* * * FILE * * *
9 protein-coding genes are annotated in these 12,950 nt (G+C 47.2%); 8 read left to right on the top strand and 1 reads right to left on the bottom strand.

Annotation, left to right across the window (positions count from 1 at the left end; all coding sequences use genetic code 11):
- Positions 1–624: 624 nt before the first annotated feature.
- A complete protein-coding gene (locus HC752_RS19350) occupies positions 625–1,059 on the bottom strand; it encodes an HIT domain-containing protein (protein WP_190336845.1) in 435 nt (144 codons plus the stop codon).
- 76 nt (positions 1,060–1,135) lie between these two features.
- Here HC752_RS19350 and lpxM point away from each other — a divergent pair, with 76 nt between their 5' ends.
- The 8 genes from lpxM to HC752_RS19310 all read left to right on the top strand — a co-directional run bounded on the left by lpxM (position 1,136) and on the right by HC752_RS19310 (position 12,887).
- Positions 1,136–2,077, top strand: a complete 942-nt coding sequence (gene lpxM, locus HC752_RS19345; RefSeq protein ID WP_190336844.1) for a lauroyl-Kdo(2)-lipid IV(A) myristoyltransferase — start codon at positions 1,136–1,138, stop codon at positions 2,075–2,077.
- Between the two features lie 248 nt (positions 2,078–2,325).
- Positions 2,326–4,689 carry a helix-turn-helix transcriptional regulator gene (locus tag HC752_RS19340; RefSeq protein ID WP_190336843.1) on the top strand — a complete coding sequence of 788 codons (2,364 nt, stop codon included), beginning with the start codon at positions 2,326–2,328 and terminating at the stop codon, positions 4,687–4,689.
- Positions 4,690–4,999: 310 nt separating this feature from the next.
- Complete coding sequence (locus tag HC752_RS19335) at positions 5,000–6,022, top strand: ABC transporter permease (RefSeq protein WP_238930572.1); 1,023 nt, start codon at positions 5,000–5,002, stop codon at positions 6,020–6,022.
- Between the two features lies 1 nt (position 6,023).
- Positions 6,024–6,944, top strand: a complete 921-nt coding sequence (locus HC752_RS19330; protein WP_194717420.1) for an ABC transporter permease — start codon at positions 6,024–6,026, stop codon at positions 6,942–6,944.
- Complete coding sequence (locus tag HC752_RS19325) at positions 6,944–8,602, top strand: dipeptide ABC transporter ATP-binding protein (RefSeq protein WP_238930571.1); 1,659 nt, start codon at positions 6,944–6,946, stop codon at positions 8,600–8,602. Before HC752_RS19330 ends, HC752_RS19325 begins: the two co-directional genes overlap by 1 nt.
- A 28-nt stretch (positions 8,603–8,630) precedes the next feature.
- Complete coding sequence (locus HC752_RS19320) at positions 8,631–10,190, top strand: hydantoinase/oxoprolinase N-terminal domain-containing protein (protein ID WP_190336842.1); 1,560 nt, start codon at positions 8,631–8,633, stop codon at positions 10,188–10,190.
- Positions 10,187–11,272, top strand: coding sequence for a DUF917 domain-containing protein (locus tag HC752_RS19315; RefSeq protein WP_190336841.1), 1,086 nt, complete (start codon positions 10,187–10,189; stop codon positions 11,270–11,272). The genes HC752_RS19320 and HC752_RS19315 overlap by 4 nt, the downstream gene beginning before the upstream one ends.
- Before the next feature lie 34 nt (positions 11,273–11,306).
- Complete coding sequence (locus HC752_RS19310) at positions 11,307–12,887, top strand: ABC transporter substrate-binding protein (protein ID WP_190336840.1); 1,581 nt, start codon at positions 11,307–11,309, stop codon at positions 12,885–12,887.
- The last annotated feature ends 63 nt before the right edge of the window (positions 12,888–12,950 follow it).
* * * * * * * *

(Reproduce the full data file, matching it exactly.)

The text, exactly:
9 protein-coding genes are annotated in these 12,950 nt (G+C 47.2%); 8 read left to right on the top strand and 1 reads right to left on the bottom strand.

Annotation, left to right across the window (positions count from 1 at the left end; all coding sequences use genetic code 11):
- Positions 1–624: 624 nt before the first annotated feature.
- A complete protein-coding gene (locus HC752_RS19350) occupies positions 625–1,059 on the bottom strand; it encodes an HIT domain-containing protein (protein WP_190336845.1) in 435 nt (144 codons plus the stop codon).
- 76 nt (positions 1,060–1,135) lie between these two features.
- Here HC752_RS19350 and lpxM point away from each other — a divergent pair, with 76 nt between their 5' ends.
- The 8 genes from lpxM to HC752_RS19310 all read left to right on the top strand — a co-directional run bounded on the left by lpxM (position 1,136) and on the right by HC752_RS19310 (position 12,887).
- Positions 1,136–2,077, top strand: a complete 942-nt coding sequence (gene lpxM, locus HC752_RS19345; RefSeq protein ID WP_190336844.1) for a lauroyl-Kdo(2)-lipid IV(A) myristoyltransferase — start codon at positions 1,136–1,138, stop codon at positions 2,075–2,077.
- Between the two features lie 248 nt (positions 2,078–2,325).
- Positions 2,326–4,689 carry a helix-turn-helix transcriptional regulator gene (locus tag HC752_RS19340; RefSeq protein ID WP_190336843.1) on the top strand — a complete coding sequence of 788 codons (2,364 nt, stop codon included), beginning with the start codon at positions 2,326–2,328 and terminating at the stop codon, positions 4,687–4,689.
- Positions 4,690–4,999: 310 nt separating this feature from the next.
- Complete coding sequence (locus tag HC752_RS19335) at positions 5,000–6,022, top strand: ABC transporter permease (RefSeq protein WP_238930572.1); 1,023 nt, start codon at positions 5,000–5,002, stop codon at positions 6,020–6,022.
- Between the two features lies 1 nt (position 6,023).
- Positions 6,024–6,944, top strand: a complete 921-nt coding sequence (locus HC752_RS19330; protein WP_194717420.1) for an ABC transporter permease — start codon at positions 6,024–6,026, stop codon at positions 6,942–6,944.
- Complete coding sequence (locus tag HC752_RS19325) at positions 6,944–8,602, top strand: dipeptide ABC transporter ATP-binding protein (RefSeq protein WP_238930571.1); 1,659 nt, start codon at positions 6,944–6,946, stop codon at positions 8,600–8,602. Before HC752_RS19330 ends, HC752_RS19325 begins: the two co-directional genes overlap by 1 nt.
- A 28-nt stretch (positions 8,603–8,630) precedes the next feature.
- Complete coding sequence (locus HC752_RS19320) at positions 8,631–10,190, top strand: hydantoinase/oxoprolinase N-terminal domain-containing protein (protein ID WP_190336842.1); 1,560 nt, start codon at positions 8,631–8,633, stop codon at positions 10,188–10,190.
- Positions 10,187–11,272, top strand: coding sequence for a DUF917 domain-containing protein (locus tag HC752_RS19315; RefSeq protein WP_190336841.1), 1,086 nt, complete (start codon positions 10,187–10,189; stop codon positions 11,270–11,272). The genes HC752_RS19320 and HC752_RS19315 overlap by 4 nt, the downstream gene beginning before the upstream one ends.
- Before the next feature lie 34 nt (positions 11,273–11,306).
- Complete coding sequence (locus HC752_RS19310) at positions 11,307–12,887, top strand: ABC transporter substrate-binding protein (protein ID WP_190336840.1); 1,581 nt, start codon at positions 11,307–11,309, stop codon at positions 12,885–12,887.
- The last annotated feature ends 63 nt before the right edge of the window (positions 12,888–12,950 follow it).